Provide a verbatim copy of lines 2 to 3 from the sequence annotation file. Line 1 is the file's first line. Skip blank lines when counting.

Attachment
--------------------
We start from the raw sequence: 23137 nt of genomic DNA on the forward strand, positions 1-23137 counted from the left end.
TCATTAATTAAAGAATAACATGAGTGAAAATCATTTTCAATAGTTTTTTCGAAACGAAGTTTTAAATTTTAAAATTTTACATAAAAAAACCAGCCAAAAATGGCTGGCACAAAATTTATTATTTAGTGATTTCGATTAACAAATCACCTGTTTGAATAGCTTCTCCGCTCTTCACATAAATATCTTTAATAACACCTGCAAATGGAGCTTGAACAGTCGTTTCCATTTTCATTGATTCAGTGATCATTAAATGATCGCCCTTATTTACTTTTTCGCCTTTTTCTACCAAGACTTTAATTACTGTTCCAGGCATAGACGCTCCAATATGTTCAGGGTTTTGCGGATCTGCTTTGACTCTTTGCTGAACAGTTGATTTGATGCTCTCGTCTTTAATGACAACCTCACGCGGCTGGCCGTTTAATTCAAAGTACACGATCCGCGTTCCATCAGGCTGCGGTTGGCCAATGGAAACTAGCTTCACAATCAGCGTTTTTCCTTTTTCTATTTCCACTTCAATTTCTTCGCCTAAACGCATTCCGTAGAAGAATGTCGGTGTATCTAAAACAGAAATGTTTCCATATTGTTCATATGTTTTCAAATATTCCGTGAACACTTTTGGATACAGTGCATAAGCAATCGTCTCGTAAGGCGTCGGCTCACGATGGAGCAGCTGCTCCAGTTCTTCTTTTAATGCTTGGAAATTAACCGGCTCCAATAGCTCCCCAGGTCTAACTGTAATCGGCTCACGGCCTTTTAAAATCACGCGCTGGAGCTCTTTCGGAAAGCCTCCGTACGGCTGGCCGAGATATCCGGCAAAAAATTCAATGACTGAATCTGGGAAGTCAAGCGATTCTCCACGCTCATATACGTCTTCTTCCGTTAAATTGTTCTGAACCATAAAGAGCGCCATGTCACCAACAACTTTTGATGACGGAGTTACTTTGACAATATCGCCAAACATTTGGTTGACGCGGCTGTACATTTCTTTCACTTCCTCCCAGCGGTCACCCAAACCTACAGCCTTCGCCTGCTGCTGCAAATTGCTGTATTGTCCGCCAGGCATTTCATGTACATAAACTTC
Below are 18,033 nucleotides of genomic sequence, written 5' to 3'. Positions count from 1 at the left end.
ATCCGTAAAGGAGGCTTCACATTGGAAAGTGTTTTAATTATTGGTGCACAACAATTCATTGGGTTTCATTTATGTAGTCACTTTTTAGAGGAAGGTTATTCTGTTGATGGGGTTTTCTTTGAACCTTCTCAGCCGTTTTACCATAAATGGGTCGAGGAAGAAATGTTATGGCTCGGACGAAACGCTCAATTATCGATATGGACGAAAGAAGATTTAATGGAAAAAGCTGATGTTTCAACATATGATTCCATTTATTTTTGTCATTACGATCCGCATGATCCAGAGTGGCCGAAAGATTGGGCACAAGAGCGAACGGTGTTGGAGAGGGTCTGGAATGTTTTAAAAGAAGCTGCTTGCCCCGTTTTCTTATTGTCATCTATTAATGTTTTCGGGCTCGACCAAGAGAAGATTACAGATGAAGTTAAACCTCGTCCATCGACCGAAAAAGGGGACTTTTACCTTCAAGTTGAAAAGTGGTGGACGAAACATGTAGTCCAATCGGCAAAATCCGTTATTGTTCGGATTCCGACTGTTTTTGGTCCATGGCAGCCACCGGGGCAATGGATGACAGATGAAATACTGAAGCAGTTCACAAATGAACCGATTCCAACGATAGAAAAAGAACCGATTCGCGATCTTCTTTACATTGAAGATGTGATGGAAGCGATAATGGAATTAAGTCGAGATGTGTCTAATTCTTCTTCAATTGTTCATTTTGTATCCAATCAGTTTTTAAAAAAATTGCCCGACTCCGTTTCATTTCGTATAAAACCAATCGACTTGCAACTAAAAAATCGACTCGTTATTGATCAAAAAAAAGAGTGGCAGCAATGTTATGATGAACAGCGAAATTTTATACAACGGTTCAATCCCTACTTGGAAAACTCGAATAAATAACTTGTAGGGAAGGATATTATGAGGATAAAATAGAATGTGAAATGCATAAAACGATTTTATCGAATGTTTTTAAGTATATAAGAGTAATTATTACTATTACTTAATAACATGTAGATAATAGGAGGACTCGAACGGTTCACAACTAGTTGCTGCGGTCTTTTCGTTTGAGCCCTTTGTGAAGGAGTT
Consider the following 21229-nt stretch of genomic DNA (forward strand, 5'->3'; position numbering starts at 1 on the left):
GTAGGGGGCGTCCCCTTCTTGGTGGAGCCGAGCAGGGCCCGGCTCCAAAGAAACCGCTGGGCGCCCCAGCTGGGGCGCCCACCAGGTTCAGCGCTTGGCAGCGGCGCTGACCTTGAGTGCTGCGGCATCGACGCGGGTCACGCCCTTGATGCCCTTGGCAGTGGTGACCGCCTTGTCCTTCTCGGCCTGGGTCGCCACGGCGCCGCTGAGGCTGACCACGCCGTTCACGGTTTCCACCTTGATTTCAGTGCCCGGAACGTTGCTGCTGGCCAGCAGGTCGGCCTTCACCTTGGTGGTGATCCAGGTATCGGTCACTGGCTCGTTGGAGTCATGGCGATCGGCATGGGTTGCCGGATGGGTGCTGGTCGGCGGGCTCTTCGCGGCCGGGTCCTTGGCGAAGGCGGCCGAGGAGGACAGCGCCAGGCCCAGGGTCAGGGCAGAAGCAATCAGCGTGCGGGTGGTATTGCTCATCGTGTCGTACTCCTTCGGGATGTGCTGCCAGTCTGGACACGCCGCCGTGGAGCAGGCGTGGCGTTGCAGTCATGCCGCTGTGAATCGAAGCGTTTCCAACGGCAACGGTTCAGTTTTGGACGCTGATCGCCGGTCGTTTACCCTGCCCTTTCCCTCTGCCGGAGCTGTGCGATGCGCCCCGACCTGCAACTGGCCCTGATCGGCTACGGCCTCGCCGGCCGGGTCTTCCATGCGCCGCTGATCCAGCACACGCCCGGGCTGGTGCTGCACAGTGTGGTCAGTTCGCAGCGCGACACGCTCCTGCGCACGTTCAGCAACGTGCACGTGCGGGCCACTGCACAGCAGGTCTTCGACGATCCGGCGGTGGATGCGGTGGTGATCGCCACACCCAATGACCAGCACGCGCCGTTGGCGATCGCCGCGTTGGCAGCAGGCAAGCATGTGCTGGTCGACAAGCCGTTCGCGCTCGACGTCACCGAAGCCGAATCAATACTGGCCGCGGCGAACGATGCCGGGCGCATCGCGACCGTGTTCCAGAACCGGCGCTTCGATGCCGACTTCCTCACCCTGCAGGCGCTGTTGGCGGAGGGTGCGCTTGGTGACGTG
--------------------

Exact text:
TCATTAATTAAAGAATAACATGAGTGAAAATCATTTTCAATAGTTTTTTCGAAACGAAGTTTTAAATTTTAAAATTTTACATAAAAAAACCAGCCAAAAATGGCTGGCACAAAATTTATTATTTAGTGATTTCGATTAACAAATCACCTGTTTGAATAGCTTCTCCGCTCTTCACATAAATATCTTTAATAACACCTGCAAATGGAGCTTGAACAGTCGTTTCCATTTTCATTGATTCAGTGATCATTAAATGATCGCCCTTATTTACTTTTTCGCCTTTTTCTACCAAGACTTTAATTACTGTTCCAGGCATAGACGCTCCAATATGTTCAGGGTTTTGCGGATCTGCTTTGACTCTTTGCTGAACAGTTGATTTGATGCTCTCGTCTTTAATGACAACCTCACGCGGCTGGCCGTTTAATTCAAAGTACACGATCCGCGTTCCATCAGGCTGCGGTTGGCCAATGGAAACTAGCTTCACAATCAGCGTTTTTCCTTTTTCTATTTCCACTTCAATTTCTTCGCCTAAACGCATTCCGTAGAAGAATGTCGGTGTATCTAAAACAGAAATGTTTCCATATTGTTCATATGTTTTCAAATATTCCGTGAACACTTTTGGATACAGTGCATAAGCAATCGTCTCGTAAGGCGTCGGCTCACGATGGAGCAGCTGCTCCAGTTCTTCTTTTAATGCTTGGAAATTAACCGGCTCCAATAGCTCCCCAGGTCTAACTGTAATCGGCTCACGGCCTTTTAAAATCACGCGCTGGAGCTCTTTCGGAAAGCCTCCGTACGGCTGGCCGAGATATCCGGCAAAAAATTCAATGACTGAATCTGGGAAGTCAAGCGATTCTCCACGCTCATATACGTCTTCTTCCGTTAAATTGTTCTGAACCATAAAGAGCGCCATGTCACCAACAACTTTTGATGACGGAGTTACTTTGACAATATCGCCAAACATTTGGTTGACGCGGCTGTACATTTCTTTCACTTCCTCCCAGCGGTCACCCAAACCTACAGCCTTCGCCTGCTGCTGCAAATTGCTGTATTGTCCGCCAGGCATTTCATGTACATAAACTTC
Below are 18,033 nucleotides of genomic sequence, written 5' to 3'. Positions count from 1 at the left end.